Batch reading, the process of interpreting screening mammograms during a set-aside block of time in a quiet environment that prevents interruption or distraction, can significantly reduce the number of patients who have to return for additional mammograms—although few hospitals use it, say researchers from the University of Wisconsin.
For the study, the researchers analyzed the recall and cancer detection rates for 9,522 screening mammograms, 1,538 of which were interpreted by batch reading. They found that recall rates were 20.1% without batch reading and 16.2% with batch reading and that the accuracy of cancer detection was not adversely affected.
According to the authors, methods of reading screening mammograms can be categorized as batch reading or non-batch reading. Non-batch reading refers to reading screening mammograms in the midst of other duties such as diagnostic mammograms, phone calls, consultations with referring physicians or procedures—in other words, with continual interruptions.
Keri Sperry | EurekAlert!
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So-called quantum many-body scars allow quantum systems to stay out of equilibrium much longer, explaining experiment | Study published in Nature Physics
Recently, researchers from Harvard and MIT succeeded in trapping a record 53 atoms and individually controlling their quantum state, realizing what is called a...
The historic first detection of gravitational waves from colliding black holes far outside our galaxy opened a new window to understanding the universe. A...
A team led by Austrian experimental physicist Rainer Blatt has succeeded in characterizing the quantum entanglement of two spatially separated atoms by observing their light emission. This fundamental demonstration could lead to the development of highly sensitive optical gradiometers for the precise measurement of the gravitational field or the earth's magnetic field.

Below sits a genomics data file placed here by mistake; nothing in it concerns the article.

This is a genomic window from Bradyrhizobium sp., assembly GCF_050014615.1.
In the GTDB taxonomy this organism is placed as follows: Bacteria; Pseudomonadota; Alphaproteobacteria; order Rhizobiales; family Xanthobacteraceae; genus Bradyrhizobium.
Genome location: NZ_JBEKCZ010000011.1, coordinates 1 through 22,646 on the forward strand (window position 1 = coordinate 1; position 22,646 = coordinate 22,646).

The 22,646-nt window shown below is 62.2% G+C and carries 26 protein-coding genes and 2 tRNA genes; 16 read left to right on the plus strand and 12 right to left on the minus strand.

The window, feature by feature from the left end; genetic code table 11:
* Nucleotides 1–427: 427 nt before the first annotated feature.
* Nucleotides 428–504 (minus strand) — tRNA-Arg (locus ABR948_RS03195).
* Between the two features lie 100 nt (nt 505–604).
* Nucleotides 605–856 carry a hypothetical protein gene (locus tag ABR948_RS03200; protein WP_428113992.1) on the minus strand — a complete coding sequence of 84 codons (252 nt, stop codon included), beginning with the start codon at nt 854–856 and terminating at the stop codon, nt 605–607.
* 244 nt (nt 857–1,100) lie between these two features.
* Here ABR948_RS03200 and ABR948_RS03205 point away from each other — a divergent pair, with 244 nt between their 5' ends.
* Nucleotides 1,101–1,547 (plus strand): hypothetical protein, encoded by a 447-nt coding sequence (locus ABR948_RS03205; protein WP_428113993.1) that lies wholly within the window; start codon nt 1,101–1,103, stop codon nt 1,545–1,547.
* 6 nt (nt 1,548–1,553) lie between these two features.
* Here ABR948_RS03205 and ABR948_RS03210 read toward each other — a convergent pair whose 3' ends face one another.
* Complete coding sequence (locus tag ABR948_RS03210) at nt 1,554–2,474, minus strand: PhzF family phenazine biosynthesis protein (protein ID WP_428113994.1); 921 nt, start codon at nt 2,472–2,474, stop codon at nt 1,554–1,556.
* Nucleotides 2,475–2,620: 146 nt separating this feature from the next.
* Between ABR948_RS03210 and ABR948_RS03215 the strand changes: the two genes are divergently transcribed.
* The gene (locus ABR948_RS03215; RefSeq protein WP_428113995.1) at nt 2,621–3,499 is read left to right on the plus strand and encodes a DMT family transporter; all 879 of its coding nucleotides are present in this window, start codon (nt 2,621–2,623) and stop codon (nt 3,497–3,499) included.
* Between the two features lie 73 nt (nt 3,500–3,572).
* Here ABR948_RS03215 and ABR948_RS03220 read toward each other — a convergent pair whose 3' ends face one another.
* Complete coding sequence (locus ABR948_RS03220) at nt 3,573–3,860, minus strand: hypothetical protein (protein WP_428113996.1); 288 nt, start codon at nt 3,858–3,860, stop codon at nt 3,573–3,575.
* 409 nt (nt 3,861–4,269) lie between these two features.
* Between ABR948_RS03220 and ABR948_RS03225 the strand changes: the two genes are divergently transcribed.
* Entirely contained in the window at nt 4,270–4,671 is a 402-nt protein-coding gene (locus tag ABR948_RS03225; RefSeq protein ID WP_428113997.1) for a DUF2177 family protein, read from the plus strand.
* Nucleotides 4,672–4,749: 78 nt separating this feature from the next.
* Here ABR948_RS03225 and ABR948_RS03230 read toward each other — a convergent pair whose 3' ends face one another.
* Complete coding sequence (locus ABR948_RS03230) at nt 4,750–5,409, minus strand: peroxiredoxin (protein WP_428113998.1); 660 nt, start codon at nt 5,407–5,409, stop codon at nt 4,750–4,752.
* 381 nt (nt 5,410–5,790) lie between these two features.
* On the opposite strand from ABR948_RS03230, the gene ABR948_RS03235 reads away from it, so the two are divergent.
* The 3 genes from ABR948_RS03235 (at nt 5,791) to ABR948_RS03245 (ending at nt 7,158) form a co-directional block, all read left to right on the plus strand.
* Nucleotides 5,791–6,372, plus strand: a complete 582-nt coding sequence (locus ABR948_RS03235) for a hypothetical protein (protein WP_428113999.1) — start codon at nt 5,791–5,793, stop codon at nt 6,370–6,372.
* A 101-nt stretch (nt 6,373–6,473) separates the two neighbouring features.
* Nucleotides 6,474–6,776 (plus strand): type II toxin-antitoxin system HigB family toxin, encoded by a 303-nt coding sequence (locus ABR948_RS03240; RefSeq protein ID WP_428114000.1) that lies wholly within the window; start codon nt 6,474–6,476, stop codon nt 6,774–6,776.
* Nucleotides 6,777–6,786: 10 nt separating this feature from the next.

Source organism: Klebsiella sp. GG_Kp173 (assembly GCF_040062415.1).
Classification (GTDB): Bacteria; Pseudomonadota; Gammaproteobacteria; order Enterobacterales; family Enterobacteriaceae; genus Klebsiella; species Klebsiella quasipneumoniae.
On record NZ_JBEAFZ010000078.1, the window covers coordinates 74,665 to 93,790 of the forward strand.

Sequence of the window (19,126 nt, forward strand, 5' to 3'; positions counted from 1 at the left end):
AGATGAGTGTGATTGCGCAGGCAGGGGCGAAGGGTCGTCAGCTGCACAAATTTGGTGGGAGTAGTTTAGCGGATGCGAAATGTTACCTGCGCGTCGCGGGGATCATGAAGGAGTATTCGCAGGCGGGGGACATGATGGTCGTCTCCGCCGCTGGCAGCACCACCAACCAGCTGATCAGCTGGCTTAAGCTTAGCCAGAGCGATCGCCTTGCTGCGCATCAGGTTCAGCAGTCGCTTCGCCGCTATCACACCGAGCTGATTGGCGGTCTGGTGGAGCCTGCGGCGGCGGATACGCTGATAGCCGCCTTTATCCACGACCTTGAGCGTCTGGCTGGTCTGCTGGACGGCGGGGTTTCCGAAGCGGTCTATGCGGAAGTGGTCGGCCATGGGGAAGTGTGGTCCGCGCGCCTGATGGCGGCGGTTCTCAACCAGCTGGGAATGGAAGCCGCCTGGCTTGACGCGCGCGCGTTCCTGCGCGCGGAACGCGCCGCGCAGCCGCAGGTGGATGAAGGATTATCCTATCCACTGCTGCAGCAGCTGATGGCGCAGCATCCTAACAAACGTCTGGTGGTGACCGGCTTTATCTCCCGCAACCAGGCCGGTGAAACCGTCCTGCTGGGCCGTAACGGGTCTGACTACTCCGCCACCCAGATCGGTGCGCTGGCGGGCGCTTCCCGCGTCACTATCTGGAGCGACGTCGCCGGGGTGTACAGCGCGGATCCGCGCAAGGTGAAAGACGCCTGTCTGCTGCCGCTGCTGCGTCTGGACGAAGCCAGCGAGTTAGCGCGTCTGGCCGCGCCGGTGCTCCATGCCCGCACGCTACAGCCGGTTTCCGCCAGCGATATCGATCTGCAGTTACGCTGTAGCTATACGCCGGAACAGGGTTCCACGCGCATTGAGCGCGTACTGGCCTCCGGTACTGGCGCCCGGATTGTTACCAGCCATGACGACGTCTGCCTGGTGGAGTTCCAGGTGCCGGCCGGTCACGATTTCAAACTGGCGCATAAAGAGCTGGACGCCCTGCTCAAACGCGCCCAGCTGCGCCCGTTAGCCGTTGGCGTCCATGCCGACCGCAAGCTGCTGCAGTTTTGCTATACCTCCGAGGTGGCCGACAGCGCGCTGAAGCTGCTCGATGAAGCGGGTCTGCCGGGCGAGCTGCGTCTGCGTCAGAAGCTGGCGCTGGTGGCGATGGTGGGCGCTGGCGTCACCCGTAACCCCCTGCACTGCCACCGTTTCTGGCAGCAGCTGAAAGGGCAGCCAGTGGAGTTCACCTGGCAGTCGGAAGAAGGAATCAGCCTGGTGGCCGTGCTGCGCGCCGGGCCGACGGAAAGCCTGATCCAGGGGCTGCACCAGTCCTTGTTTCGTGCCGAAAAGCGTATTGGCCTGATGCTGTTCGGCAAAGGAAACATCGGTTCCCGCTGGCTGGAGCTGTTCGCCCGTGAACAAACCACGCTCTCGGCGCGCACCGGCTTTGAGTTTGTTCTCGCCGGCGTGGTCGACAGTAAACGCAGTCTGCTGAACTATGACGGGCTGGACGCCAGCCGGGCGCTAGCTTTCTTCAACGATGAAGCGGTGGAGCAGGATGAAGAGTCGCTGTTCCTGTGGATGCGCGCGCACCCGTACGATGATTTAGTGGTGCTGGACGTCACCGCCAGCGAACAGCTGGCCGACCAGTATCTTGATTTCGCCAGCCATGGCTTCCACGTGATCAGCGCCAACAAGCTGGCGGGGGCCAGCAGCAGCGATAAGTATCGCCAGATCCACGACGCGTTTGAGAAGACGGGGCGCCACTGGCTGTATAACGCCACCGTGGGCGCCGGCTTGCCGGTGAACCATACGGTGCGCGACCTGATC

The age of quantum technology has long been heralded. Decades of research into the quantum world have led to the development of methods that make it possible...
Cardiovascular tissue engineering aims to treat heart disease with prostheses that grow and regenerate. Now, researchers from the University of Zurich, the Technical University Eindhoven and the Charité Berlin have successfully implanted regenerative heart valves, designed with the aid of computer simulations, into sheep for the first time.
Producing living tissue or organs based on human cells is one of the main research fields in regenerative medicine. Tissue engineering, which involves growing...
A team of scientists of the Max Planck Institute for the Structure and Dynamics of Matter (MPSD) at the Center for Free-Electron Laser Science in Hamburg investigated optically-induced superconductivity in the alkali-doped fulleride K3C60under high external pressures. This study allowed, on one hand, to uniquely assess the nature of the transient state as a superconducting phase. In addition, it unveiled the possibility to induce superconductivity in K3C60 at temperatures far above the -170 degrees Celsius hypothesized previously, and rather all the way to room temperature. The paper by Cantaluppi et al has been published in Nature Physics.
Unlike ordinary metals, superconductors have the unique capability of transporting electrical currents without any loss. Nowadays, their technological...
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